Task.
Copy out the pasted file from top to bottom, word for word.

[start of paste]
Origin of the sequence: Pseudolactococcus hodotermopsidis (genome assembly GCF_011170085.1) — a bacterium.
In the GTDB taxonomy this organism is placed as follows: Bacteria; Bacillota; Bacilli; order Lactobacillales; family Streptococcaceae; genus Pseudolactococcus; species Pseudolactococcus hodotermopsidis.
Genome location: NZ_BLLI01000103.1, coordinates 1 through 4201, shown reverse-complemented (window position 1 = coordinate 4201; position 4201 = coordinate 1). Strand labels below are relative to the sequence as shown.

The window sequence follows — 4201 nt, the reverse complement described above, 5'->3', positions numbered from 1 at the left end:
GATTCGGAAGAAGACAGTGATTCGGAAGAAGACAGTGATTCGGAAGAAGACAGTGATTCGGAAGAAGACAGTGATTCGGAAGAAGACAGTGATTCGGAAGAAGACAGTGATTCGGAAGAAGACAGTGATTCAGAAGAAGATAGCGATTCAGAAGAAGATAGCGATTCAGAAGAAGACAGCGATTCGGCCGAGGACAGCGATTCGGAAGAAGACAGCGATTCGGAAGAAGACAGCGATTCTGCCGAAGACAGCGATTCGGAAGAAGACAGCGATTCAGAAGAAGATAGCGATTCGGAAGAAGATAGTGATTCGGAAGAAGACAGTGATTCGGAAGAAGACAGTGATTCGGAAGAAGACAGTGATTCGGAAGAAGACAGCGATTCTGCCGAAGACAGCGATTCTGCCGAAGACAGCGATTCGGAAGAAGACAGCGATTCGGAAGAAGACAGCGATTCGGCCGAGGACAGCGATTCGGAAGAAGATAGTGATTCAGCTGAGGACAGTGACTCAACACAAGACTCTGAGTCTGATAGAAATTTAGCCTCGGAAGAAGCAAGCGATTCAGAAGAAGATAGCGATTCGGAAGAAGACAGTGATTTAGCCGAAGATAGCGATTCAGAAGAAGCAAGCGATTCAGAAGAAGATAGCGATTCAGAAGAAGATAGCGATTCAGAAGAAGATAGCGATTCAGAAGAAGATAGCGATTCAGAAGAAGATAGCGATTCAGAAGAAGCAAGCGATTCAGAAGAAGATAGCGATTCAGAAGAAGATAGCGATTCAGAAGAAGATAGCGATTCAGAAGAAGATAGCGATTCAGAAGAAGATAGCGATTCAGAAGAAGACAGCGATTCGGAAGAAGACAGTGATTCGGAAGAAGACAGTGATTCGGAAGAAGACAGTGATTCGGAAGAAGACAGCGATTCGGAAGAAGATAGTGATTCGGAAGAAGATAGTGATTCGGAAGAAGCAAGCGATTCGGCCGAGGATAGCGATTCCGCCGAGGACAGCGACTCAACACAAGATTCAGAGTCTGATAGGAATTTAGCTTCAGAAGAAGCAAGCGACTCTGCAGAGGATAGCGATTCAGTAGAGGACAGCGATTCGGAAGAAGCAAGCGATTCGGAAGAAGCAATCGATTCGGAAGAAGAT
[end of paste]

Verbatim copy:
Origin of the sequence: Pseudolactococcus hodotermopsidis (genome assembly GCF_011170085.1) — a bacterium.
In the GTDB taxonomy this organism is placed as follows: Bacteria; Bacillota; Bacilli; order Lactobacillales; family Streptococcaceae; genus Pseudolactococcus; species Pseudolactococcus hodotermopsidis.
Genome location: NZ_BLLI01000103.1, coordinates 1 through 4201, shown reverse-complemented (window position 1 = coordinate 4201; position 4201 = coordinate 1). Strand labels below are relative to the sequence as shown.

The window sequence follows — 4201 nt, the reverse complement described above, 5'->3', positions numbered from 1 at the left end:
GATTCGGAAGAAGACAGTGATTCGGAAGAAGACAGTGATTCGGAAGAAGACAGTGATTCGGAAGAAGACAGTGATTCGGAAGAAGACAGTGATTCGGAAGAAGACAGTGATTCGGAAGAAGACAGTGATTCAGAAGAAGATAGCGATTCAGAAGAAGATAGCGATTCAGAAGAAGACAGCGATTCGGCCGAGGACAGCGATTCGGAAGAAGACAGCGATTCGGAAGAAGACAGCGATTCTGCCGAAGACAGCGATTCGGAAGAAGACAGCGATTCAGAAGAAGATAGCGATTCGGAAGAAGATAGTGATTCGGAAGAAGACAGTGATTCGGAAGAAGACAGTGATTCGGAAGAAGACAGTGATTCGGAAGAAGACAGCGATTCTGCCGAAGACAGCGATTCTGCCGAAGACAGCGATTCGGAAGAAGACAGCGATTCGGAAGAAGACAGCGATTCGGCCGAGGACAGCGATTCGGAAGAAGATAGTGATTCAGCTGAGGACAGTGACTCAACACAAGACTCTGAGTCTGATAGAAATTTAGCCTCGGAAGAAGCAAGCGATTCAGAAGAAGATAGCGATTCGGAAGAAGACAGTGATTTAGCCGAAGATAGCGATTCAGAAGAAGCAAGCGATTCAGAAGAAGATAGCGATTCAGAAGAAGATAGCGATTCAGAAGAAGATAGCGATTCAGAAGAAGATAGCGATTCAGAAGAAGATAGCGATTCAGAAGAAGCAAGCGATTCAGAAGAAGATAGCGATTCAGAAGAAGATAGCGATTCAGAAGAAGATAGCGATTCAGAAGAAGATAGCGATTCAGAAGAAGATAGCGATTCAGAAGAAGACAGCGATTCGGAAGAAGACAGTGATTCGGAAGAAGACAGTGATTCGGAAGAAGACAGTGATTCGGAAGAAGACAGCGATTCGGAAGAAGATAGTGATTCGGAAGAAGATAGTGATTCGGAAGAAGCAAGCGATTCGGCCGAGGATAGCGATTCCGCCGAGGACAGCGACTCAACACAAGATTCAGAGTCTGATAGGAATTTAGCTTCAGAAGAAGCAAGCGACTCTGCAGAGGATAGCGATTCAGTAGAGGACAGCGATTCGGAAGAAGCAAGCGATTCGGAAGAAGCAATCGATTCGGAAGAAGAT